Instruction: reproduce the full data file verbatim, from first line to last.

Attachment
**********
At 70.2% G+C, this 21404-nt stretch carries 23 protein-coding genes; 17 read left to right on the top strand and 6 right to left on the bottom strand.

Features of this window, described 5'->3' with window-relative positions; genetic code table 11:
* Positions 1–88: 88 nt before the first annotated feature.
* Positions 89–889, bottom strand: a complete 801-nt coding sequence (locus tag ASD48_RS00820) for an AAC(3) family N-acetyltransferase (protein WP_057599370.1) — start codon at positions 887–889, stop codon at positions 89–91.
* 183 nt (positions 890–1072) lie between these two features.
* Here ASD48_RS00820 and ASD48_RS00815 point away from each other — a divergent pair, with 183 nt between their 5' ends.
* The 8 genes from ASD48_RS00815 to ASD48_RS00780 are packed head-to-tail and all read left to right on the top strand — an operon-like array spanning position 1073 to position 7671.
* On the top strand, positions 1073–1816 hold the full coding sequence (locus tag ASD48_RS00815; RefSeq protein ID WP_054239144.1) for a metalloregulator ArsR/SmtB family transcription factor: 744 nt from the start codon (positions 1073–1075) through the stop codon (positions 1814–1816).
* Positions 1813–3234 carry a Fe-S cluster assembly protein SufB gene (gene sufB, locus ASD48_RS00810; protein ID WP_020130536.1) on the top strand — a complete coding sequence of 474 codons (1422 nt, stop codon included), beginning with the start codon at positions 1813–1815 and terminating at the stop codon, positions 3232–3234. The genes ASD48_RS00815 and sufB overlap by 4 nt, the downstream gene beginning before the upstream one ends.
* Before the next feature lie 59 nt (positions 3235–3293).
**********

At 70.2% G+C, this 21404-nt stretch carries 23 protein-coding genes; 17 read left to right on the top strand and 6 right to left on the bottom strand.

Features of this window, described 5'->3' with window-relative positions; genetic code table 11:
* Positions 1–88: 88 nt before the first annotated feature.
* Positions 89–889, bottom strand: a complete 801-nt coding sequence (locus tag ASD48_RS00820) for an AAC(3) family N-acetyltransferase (protein WP_057599370.1) — start codon at positions 887–889, stop codon at positions 89–91.
* 183 nt (positions 890–1072) lie between these two features.
* Here ASD48_RS00820 and ASD48_RS00815 point away from each other — a divergent pair, with 183 nt between their 5' ends.
* The 8 genes from ASD48_RS00815 to ASD48_RS00780 are packed head-to-tail and all read left to right on the top strand — an operon-like array spanning position 1073 to position 7671.
* On the top strand, positions 1073–1816 hold the full coding sequence (locus tag ASD48_RS00815; RefSeq protein ID WP_054239144.1) for a metalloregulator ArsR/SmtB family transcription factor: 744 nt from the start codon (positions 1073–1075) through the stop codon (positions 1814–1816).
* Positions 1813–3234 carry a Fe-S cluster assembly protein SufB gene (gene sufB, locus ASD48_RS00810; protein ID WP_020130536.1) on the top strand — a complete coding sequence of 474 codons (1422 nt, stop codon included), beginning with the start codon at positions 1813–1815 and terminating at the stop codon, positions 3232–3234. The genes ASD48_RS00815 and sufB overlap by 4 nt, the downstream gene beginning before the upstream one ends.
* Before the next feature lie 59 nt (positions 3235–3293).